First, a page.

Taylor & Francis (Routledge)
Journal of Moral Education
Philosophical views defending shame as a catalyst for moral virtue are at odds with empirical data indicating that shame often yields psychologically unhealthy responses for those who feel it, and often motivates in them morally worse action than whatever occasioned the initial shame experience. Our interdisciplinary ethnographic study analyzes the shame experiences of lesbian, gay, bisexual, and transgender (LGBT) conservative Christians and the church members who once shamed them but are now allies. In this context, shame, humility, and proper pride work together amid hierarchies of social power to influence peoples’ motivation, ability, or lack thereof to love and care for others. Shame may catalyze virtue, but not where it has been imposed as a chronic disposition.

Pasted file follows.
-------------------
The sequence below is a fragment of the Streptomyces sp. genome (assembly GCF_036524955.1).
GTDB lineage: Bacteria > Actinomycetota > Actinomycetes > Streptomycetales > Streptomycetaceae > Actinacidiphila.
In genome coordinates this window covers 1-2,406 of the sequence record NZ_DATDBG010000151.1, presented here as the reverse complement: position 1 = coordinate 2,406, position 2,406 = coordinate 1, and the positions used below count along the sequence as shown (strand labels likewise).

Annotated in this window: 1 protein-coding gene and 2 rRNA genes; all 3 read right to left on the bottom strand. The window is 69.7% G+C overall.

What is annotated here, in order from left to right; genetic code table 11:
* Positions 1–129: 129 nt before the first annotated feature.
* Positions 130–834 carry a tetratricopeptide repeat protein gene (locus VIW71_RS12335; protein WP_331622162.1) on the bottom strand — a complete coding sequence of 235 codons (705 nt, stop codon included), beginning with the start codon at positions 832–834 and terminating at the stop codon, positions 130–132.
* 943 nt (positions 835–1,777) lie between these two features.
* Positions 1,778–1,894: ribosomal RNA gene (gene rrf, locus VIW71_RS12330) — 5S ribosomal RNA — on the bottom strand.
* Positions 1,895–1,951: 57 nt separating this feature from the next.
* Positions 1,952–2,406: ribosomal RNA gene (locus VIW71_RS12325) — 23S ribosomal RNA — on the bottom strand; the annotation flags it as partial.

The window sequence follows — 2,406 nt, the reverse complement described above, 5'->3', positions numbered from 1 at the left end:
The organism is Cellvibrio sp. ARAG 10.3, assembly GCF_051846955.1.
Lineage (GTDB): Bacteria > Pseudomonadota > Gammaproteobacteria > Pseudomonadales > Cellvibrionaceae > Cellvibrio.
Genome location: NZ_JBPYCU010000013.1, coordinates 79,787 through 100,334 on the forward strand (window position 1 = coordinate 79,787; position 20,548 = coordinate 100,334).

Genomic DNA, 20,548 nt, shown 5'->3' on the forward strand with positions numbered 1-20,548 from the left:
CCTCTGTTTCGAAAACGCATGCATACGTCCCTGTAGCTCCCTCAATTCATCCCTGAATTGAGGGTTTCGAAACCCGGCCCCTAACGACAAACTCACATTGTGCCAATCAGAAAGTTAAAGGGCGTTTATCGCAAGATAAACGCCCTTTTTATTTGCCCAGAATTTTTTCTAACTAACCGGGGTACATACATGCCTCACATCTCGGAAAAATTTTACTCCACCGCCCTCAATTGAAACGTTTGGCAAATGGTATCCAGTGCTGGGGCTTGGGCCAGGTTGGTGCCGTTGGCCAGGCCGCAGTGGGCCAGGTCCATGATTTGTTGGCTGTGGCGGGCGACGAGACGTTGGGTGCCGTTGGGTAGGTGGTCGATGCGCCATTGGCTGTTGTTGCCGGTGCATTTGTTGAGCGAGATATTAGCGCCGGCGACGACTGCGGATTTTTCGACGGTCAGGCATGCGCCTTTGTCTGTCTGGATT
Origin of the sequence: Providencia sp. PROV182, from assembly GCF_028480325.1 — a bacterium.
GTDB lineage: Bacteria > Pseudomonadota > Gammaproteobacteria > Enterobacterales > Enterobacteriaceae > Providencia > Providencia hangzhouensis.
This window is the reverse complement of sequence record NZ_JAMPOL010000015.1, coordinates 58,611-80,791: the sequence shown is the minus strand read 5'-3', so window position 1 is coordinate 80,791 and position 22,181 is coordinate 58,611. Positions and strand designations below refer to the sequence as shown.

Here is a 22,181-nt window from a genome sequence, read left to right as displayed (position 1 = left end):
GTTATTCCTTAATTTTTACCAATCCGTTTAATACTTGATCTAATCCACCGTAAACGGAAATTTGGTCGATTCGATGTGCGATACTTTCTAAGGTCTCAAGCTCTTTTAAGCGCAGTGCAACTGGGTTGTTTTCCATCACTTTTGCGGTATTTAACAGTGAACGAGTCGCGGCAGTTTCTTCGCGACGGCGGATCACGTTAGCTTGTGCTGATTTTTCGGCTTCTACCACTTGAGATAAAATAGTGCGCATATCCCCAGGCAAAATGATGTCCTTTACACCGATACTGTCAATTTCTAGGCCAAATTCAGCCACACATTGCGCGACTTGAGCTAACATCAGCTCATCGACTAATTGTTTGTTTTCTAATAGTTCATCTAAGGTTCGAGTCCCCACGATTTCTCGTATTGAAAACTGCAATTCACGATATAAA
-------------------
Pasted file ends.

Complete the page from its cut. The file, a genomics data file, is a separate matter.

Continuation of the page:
Tobin, Theresa Weynand and Moon, Dawne, "The politics of shame in the motivation to virtue: Lessons from the shame, pride, and humility experiences of LGBT conservative Christians and their allies" (2018). Social and Cultural Sciences Faculty Research and Publications. 260.
ADA Accessible Version